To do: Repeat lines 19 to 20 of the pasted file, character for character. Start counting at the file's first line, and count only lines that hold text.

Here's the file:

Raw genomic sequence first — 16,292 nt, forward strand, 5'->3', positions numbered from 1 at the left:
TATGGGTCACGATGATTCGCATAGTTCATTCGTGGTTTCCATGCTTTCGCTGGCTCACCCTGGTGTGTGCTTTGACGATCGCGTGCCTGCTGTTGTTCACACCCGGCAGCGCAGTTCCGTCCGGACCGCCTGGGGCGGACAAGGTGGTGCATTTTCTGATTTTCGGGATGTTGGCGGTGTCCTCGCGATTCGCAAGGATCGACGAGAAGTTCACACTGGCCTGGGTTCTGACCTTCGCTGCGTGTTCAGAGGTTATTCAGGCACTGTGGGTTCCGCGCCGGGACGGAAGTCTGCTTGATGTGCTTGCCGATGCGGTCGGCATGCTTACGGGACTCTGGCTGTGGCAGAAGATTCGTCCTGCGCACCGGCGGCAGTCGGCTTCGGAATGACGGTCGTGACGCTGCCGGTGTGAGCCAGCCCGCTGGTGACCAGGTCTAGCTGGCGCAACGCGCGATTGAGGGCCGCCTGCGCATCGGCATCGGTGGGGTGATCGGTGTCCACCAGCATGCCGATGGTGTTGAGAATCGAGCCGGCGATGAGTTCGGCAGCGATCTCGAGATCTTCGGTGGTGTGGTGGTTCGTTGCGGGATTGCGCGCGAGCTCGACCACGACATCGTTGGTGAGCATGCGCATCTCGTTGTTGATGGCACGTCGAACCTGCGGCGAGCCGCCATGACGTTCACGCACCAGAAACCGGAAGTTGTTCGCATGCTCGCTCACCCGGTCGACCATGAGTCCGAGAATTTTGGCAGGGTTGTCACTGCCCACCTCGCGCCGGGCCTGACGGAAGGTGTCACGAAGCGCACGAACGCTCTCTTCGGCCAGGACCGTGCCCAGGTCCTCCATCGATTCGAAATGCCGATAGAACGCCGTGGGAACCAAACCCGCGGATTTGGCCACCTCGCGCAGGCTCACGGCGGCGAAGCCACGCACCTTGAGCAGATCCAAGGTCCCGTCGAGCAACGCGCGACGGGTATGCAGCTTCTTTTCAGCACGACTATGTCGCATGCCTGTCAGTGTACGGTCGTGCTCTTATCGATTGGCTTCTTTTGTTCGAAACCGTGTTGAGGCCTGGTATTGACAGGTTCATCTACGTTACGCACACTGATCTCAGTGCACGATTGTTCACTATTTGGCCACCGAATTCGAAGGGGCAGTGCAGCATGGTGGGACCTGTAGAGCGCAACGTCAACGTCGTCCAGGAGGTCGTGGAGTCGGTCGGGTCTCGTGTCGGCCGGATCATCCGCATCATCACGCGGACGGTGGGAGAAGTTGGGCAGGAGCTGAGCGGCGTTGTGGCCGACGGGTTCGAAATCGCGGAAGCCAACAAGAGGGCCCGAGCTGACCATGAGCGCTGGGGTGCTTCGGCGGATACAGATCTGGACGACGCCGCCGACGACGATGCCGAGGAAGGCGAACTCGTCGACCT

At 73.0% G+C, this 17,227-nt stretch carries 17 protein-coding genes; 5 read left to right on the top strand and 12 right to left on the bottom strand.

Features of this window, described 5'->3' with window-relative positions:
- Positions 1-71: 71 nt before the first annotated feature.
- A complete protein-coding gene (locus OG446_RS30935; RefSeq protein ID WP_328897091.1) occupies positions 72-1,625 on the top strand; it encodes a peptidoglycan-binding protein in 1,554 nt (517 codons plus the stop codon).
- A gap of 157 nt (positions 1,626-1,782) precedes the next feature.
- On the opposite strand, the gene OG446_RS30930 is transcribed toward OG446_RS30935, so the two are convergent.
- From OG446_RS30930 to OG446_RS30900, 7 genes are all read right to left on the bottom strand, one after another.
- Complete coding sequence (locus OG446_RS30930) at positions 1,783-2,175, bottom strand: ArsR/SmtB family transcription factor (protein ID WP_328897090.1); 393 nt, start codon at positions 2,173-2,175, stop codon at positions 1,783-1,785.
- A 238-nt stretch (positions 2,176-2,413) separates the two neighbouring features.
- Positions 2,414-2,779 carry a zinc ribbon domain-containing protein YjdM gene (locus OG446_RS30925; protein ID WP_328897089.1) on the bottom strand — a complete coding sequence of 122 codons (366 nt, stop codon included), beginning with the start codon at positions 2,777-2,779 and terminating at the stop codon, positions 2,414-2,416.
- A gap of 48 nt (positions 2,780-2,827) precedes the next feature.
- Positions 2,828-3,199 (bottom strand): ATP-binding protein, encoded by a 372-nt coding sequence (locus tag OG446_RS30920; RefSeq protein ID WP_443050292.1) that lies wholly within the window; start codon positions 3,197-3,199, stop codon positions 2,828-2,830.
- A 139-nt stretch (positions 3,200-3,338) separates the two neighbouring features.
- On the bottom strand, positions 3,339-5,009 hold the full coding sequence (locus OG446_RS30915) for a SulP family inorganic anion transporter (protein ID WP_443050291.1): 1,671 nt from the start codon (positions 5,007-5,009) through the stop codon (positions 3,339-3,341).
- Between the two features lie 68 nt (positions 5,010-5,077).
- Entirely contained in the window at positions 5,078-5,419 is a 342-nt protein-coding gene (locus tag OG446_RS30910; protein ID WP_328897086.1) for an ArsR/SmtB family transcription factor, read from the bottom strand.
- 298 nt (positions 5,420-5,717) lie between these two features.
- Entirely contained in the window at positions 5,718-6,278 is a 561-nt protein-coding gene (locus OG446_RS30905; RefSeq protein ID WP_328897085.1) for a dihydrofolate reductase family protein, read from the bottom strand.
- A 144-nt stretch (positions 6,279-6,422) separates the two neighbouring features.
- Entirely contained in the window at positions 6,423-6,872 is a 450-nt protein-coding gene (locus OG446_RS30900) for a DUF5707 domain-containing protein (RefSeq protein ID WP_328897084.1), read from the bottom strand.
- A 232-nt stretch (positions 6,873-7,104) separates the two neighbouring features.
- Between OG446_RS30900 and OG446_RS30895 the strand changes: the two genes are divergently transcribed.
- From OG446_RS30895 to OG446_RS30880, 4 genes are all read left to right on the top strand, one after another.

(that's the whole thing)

- 298 nt (positions 5,420-5,717) lie between these two features.
- Entirely contained in the window at positions 5,718-6,278 is a 561-nt protein-coding gene (locus OG446_RS30905; RefSeq protein ID WP_328897085.1) for a dihydrofolate reductase family protein, read from the bottom strand.